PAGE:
With regard to the affective domain, the multimedia group scored higher than the other two groups. In the multimedia group, the score of the affective domain was the same before and after the intervention (P=0.57). In the case of the discussion group, there were significant differences between groups in terms of affective domain scores before and after the intervention (P=0.03). In the control group, the score of the affective domain was not significantly different before and after the intervention (P=0.17). The score of the affective domain was similar in the three groups after the intervention (P=0.06).
The frequency distribution of the psychomotor domain in pregnant women before and after the intervention and its comparison between groups are presented in Table 4.

Considering the psychomotor domain, the comparison was conducted before and after the intervention. The prevalence of urinary tract infection (P=0.001), heartburn and dyspepsia (P=0.22), and constipation (P=0.001) before and after the intervention was significantly different for the multimedia group. As for the group discussion, the prevalence of urinary tract infection (P=0.68), heartburn and dyspepsia (P=0.33), and constipation (P=0.50) were different before and after the intervention. Similarly, in the control group, urinary tract infection (P=0.001), heartburn, dyspepsia (P=0.21), and constipation (P=0.68) were significantly different before and after the intervention.

4. Discussion
The most important outcome of this study was the significant difference between multimedia and discussion groups before and after the intervention regarding the cognitive domain. Arab et al. [34] also found that the two educational methods significantly increased students’ cognitive learning. The results were consistent with the study of Zendetlab et al. [35] on the effectiveness of face-to-face and discussion methods in improving patients’ quality of life. The present study was similar to that of Zendetlab et al. in that both compared two educational methods with group discussion being one part of the equation in both studies and a significant score difference was observed in both studies after the intervention. However, the main difference is that this study focused on learning domains and nutrition, whereas Zendetlab et al. studied the patients’ quality of life. Moreover, while this study compared group discussion with the multimedia method, Zendetlab et al. compared it with the face-to-face method. Based on the results of this study, the hypothesis regarding the equality of cognitive scores before and after the intervention in the multimedia group was rejected, and the difference was significant. The mean score of the cognitive domain for the discussion group was also significantly different both before and after the intervention, which was in agreement with the study of Ennis et al. [36] and Stephen et al. [37]. In this study, the control and multimedia groups were not significantly different regarding affective domain scores before and after the intervention. However, the significant increase in scores of the affective domain after the intervention in the discussion group and multimedia group indicated the effectiveness of training in both methods. These results agreed with those of Mohammadi et al. [38] and Vahabi et al. [39].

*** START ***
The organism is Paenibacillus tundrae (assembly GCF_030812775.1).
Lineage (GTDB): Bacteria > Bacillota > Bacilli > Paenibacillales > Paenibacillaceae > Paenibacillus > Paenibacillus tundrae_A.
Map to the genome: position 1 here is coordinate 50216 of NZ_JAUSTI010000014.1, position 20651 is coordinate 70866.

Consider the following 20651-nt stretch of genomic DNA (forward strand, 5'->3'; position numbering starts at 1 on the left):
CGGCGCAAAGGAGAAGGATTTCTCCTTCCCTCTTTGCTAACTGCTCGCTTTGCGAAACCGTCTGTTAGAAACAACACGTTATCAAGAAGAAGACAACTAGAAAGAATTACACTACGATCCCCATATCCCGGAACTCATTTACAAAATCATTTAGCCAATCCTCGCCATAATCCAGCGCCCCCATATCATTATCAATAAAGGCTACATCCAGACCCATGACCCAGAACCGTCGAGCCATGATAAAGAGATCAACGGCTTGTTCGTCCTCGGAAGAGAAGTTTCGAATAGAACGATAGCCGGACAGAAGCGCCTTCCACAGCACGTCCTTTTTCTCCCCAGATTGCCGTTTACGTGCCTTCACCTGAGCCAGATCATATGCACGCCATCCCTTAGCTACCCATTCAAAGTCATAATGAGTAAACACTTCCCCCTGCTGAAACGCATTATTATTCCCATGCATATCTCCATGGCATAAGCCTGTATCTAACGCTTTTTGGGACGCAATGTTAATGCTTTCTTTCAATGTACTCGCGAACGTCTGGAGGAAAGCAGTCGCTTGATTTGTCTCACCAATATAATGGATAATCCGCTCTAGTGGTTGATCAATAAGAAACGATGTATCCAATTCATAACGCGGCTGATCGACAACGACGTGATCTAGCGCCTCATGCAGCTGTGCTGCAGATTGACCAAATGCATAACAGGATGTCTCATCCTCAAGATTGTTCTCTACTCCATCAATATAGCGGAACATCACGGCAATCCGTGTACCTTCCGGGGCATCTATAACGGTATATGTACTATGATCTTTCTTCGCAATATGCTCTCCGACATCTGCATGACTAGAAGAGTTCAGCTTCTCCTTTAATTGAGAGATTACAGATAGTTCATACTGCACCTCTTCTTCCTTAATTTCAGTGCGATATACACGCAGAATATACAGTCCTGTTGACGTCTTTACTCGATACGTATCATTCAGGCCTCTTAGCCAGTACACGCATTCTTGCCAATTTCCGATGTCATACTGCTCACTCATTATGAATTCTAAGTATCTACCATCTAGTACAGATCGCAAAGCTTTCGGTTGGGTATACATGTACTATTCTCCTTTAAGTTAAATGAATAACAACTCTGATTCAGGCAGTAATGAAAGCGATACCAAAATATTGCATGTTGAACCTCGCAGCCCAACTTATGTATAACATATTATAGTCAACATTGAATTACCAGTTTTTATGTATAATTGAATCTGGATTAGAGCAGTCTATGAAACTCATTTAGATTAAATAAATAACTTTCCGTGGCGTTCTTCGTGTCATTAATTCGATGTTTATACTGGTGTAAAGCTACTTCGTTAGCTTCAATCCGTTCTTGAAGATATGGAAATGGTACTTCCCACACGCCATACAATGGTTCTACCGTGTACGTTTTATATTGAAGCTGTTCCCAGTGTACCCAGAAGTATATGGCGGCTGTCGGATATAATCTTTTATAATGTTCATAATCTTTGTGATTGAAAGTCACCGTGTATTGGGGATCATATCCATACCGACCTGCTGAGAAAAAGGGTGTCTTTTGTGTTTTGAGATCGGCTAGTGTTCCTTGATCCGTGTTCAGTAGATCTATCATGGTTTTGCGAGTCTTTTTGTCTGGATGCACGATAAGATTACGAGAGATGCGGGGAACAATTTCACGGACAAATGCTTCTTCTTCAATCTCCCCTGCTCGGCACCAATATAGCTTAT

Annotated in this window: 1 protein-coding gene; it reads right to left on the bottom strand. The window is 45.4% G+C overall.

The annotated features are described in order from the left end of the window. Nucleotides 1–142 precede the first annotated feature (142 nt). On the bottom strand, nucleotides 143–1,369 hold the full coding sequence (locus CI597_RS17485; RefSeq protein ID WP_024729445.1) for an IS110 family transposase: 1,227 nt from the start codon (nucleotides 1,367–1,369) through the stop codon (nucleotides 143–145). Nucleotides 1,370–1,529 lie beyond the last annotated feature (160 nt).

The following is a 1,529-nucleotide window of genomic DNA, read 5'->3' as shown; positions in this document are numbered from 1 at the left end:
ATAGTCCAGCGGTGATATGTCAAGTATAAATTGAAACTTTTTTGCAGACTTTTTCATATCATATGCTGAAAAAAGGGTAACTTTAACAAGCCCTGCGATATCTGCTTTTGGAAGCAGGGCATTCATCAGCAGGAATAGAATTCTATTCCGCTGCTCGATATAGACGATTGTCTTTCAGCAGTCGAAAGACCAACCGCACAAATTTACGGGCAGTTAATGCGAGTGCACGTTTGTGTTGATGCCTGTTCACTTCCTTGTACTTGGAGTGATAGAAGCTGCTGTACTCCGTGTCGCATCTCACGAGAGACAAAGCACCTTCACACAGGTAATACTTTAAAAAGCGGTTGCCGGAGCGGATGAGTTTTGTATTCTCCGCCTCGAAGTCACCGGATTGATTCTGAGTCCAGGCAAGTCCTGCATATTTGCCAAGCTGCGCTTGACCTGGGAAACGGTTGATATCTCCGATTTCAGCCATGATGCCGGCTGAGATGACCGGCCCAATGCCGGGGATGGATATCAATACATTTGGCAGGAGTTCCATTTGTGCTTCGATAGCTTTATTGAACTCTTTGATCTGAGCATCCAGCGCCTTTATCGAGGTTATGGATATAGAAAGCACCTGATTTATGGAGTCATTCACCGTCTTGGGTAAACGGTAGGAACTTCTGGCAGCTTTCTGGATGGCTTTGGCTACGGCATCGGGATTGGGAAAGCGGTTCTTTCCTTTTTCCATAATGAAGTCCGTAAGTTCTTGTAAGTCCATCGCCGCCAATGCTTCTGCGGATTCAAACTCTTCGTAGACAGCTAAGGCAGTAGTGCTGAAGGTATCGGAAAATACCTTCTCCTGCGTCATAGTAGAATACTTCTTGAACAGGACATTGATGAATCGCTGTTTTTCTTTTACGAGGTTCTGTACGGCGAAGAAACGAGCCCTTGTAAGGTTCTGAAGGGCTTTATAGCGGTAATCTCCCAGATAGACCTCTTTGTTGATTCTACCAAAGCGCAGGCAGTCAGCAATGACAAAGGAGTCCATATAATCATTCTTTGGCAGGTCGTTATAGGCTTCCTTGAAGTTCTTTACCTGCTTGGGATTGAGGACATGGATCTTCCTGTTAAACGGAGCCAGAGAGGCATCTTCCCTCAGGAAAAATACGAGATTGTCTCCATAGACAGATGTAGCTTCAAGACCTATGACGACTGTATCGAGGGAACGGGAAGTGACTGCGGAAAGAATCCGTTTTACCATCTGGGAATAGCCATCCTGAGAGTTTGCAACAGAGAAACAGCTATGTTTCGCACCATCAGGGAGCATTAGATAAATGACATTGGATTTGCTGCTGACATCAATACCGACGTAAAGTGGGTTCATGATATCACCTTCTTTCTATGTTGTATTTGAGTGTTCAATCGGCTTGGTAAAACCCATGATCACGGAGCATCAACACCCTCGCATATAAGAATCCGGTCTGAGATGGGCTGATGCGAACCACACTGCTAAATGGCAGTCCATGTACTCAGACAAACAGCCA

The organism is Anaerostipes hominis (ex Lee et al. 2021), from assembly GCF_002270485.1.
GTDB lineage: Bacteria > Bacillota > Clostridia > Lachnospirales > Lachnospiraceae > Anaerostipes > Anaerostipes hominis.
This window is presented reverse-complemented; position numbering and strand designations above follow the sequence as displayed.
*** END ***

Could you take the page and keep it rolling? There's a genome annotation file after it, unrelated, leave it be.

As for the affective domain, the control and multimedia groups were not significantly different before and after the intervention. However, in the discussion group, the mean difference before and after the intervention was statistically significant. Similar to Vahabi et al., the mean scores after the intervention in the discussion group were higher than in the multimedia group. In the study of Pirzadeh et al. [40] on the effectiveness of two educational methods after the intervention and significant increase in mean scores of knowledge, attitude, and performance compared to the baseline, the results agreed with the findings of this study. 
Moreover, the results of this study showed that in three groups under study, i.e., multimedia, discussion, and control groups, there were no significant differences in terms of the prevalence of urinary tract infections, exposure to constipation, and heartburn after the intervention. With regard to the measures taken to deal with urinary tract infections, exposure to constipation, and heartburn after the intervention, the multimedia, discussion, and control groups were homogenous. Also, in terms of the psychomotor domain, the multimedia and group discussion were equally effective. In a similar study, Chen et al. [41] and Ascher et al. [42] reported equal effectiveness of lecturing and video-aided teaching. Ardalan et al. [43] found that in the group trained by video instructions, the learning experience was highly satisfactory, whereas, in the control group trained by the traditional lecturing method, such learning experience was at the average level. These findings are consistent with this study.